High-Speed Internet Helps Populist Parties
A study demonstrates a causal link between the expansion of broadband internet and the electoral success of populist parties in Germany and Italy.
02/19/2020 · Wirtschafts- und Sozialwissenschaften, Raumwissenschaften · Wissenschaftszentrum Berlin für Sozialforschung · News · Forschungsergebnis
The spread of broadband internet and the electoral success of populist parties are closely related, researchers Max Schaub of the Berlin Social Science Center (WZB) and Davide Morisi (Collegio Carlo Alberto) show in a study focusing on the AfD in Germany and the Five Star Movement (M5S) in Italy.
The study demonstrates that it is possible to draw a causal link between the expansion of broadband communications and the electoral successes of the two parties. The availability of high-speed internet connections has helped the AfD and the M5S to reach and mobilize voters, especially young ones. In areas of Germany and Italy that before 2017 had only limited access to broadband internet, the AfD and the Five Star Movement enjoy lower electoral support on both the national and the regional level.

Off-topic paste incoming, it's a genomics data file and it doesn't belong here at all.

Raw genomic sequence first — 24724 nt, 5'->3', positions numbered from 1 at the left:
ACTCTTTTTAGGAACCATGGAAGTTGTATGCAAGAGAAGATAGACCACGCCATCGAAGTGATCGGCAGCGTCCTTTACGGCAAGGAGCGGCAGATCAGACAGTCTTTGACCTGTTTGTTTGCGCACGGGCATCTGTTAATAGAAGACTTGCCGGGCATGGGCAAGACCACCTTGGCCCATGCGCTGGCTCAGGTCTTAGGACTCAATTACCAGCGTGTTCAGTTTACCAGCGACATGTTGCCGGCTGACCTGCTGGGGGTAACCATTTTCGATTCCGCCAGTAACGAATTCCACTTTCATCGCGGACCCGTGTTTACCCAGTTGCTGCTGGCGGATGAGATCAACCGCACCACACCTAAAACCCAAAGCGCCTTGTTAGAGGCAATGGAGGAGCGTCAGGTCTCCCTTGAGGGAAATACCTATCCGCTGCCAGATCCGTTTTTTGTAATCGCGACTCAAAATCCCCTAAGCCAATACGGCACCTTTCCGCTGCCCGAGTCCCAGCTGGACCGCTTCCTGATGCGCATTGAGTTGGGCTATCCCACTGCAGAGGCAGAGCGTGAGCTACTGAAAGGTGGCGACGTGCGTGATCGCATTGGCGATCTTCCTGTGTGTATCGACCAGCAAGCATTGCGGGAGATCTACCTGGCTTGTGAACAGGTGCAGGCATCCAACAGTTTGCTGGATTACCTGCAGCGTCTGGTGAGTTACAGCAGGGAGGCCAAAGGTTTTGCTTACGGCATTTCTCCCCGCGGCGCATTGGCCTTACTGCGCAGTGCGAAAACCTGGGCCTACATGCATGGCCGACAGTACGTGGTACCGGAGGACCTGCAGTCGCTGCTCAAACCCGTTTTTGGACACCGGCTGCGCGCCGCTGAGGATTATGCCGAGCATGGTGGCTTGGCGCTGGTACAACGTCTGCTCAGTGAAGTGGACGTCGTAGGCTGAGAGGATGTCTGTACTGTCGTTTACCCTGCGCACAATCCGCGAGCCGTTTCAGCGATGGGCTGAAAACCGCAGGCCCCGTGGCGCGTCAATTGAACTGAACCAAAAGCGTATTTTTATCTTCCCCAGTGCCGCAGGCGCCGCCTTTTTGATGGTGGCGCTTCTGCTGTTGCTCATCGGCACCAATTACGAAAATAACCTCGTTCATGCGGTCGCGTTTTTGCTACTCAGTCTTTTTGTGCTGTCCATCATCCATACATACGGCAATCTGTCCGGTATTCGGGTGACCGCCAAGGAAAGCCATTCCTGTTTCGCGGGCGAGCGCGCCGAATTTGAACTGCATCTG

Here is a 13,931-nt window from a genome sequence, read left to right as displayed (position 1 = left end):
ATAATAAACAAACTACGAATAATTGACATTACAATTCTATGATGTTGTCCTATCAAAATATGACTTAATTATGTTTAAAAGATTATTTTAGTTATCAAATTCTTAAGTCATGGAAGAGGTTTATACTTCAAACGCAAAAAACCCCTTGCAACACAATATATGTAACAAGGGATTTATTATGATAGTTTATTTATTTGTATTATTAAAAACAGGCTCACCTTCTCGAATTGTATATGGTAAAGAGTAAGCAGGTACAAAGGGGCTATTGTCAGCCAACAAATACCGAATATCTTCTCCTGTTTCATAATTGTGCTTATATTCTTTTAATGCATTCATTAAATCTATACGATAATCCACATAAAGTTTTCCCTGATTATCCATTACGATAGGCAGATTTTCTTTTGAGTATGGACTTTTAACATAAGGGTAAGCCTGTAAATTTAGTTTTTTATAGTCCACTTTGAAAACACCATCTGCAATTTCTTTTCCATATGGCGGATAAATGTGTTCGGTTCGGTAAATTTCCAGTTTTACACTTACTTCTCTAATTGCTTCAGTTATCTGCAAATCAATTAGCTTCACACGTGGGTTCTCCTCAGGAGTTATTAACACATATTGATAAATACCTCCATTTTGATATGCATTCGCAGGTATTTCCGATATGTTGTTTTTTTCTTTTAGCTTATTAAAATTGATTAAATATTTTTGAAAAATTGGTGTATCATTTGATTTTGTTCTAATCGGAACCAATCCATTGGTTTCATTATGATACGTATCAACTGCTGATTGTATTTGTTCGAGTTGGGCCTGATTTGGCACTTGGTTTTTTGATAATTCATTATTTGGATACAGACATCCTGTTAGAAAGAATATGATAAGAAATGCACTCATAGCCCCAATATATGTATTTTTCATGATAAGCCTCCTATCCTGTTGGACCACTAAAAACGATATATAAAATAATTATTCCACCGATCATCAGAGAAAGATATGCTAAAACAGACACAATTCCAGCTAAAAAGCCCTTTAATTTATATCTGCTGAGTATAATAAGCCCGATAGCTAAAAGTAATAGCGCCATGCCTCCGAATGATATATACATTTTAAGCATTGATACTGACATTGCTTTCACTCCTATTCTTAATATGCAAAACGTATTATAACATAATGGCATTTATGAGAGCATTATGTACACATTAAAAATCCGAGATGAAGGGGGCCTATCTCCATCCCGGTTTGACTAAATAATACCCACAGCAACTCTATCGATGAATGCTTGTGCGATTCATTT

The authors argue that populist parties profit from online media more strongly than established parties. Communicating online allows the populists to circumvent gatekeepers in the traditional media that otherwise often criticize their messages. It also makes it possible for populist politicians to speak ‘directly to the people’, i.e. to establish the direct connection to their voters that, they claim, other politicians are lacking. And it allows them to rely on borderline truths and unverified content that would otherwise not receive much coverage in the mainstream media.
The expansion of high-speed internet, they stress, is a structural change that has expanded communication options in a way that disproportionately favors populist and other anti-establishment parties. As such, the advantage populists have gained with the spread of broadband internet is likely to persist.
The German part of the study relies on data from the TÜV Rheinland and the German Longitudinal Election Study (GLES), and the Italian part on data from Infratel and the Italian National Election Studies (ITANES).